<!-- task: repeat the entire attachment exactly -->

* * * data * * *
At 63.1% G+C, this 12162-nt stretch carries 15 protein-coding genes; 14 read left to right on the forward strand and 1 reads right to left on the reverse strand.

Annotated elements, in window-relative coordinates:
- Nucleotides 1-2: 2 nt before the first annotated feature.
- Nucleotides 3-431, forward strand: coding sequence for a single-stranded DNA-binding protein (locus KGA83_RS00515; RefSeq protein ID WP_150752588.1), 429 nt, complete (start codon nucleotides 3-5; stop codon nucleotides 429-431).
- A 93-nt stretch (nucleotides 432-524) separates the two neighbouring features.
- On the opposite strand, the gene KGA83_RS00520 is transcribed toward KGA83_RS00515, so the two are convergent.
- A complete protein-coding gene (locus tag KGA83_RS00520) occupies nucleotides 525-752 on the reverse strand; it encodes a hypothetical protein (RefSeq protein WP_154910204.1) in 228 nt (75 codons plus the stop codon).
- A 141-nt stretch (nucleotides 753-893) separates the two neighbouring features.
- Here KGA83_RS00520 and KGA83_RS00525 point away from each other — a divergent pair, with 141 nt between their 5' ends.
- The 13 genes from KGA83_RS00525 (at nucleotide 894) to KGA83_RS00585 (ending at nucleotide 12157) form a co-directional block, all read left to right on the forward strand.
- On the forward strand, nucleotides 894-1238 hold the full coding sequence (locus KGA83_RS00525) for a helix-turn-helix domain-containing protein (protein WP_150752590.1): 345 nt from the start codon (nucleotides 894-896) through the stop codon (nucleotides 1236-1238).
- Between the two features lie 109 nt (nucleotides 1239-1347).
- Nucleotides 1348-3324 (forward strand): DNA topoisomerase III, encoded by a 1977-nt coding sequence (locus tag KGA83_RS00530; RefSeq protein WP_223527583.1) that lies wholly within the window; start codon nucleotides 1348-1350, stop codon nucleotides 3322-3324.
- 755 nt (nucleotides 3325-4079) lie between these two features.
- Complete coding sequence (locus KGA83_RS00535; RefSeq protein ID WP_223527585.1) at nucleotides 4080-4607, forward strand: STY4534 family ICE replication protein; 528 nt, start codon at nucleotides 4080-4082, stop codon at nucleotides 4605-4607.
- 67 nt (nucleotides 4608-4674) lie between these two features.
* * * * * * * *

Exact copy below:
At 63.1% G+C, this 12162-nt stretch carries 15 protein-coding genes; 14 read left to right on the forward strand and 1 reads right to left on the reverse strand.

Annotated elements, in window-relative coordinates:
- Nucleotides 1-2: 2 nt before the first annotated feature.
- Nucleotides 3-431, forward strand: coding sequence for a single-stranded DNA-binding protein (locus KGA83_RS00515; RefSeq protein ID WP_150752588.1), 429 nt, complete (start codon nucleotides 3-5; stop codon nucleotides 429-431).
- A 93-nt stretch (nucleotides 432-524) separates the two neighbouring features.
- On the opposite strand, the gene KGA83_RS00520 is transcribed toward KGA83_RS00515, so the two are convergent.
- A complete protein-coding gene (locus tag KGA83_RS00520) occupies nucleotides 525-752 on the reverse strand; it encodes a hypothetical protein (RefSeq protein WP_154910204.1) in 228 nt (75 codons plus the stop codon).
- A 141-nt stretch (nucleotides 753-893) separates the two neighbouring features.
- Here KGA83_RS00520 and KGA83_RS00525 point away from each other — a divergent pair, with 141 nt between their 5' ends.
- The 13 genes from KGA83_RS00525 (at nucleotide 894) to KGA83_RS00585 (ending at nucleotide 12157) form a co-directional block, all read left to right on the forward strand.
- On the forward strand, nucleotides 894-1238 hold the full coding sequence (locus KGA83_RS00525) for a helix-turn-helix domain-containing protein (protein WP_150752590.1): 345 nt from the start codon (nucleotides 894-896) through the stop codon (nucleotides 1236-1238).
- Between the two features lie 109 nt (nucleotides 1239-1347).
- Nucleotides 1348-3324 (forward strand): DNA topoisomerase III, encoded by a 1977-nt coding sequence (locus tag KGA83_RS00530; RefSeq protein WP_223527583.1) that lies wholly within the window; start codon nucleotides 1348-1350, stop codon nucleotides 3322-3324.
- 755 nt (nucleotides 3325-4079) lie between these two features.
- Complete coding sequence (locus KGA83_RS00535; RefSeq protein ID WP_223527585.1) at nucleotides 4080-4607, forward strand: STY4534 family ICE replication protein; 528 nt, start codon at nucleotides 4080-4082, stop codon at nucleotides 4605-4607.
- 67 nt (nucleotides 4608-4674) lie between these two features.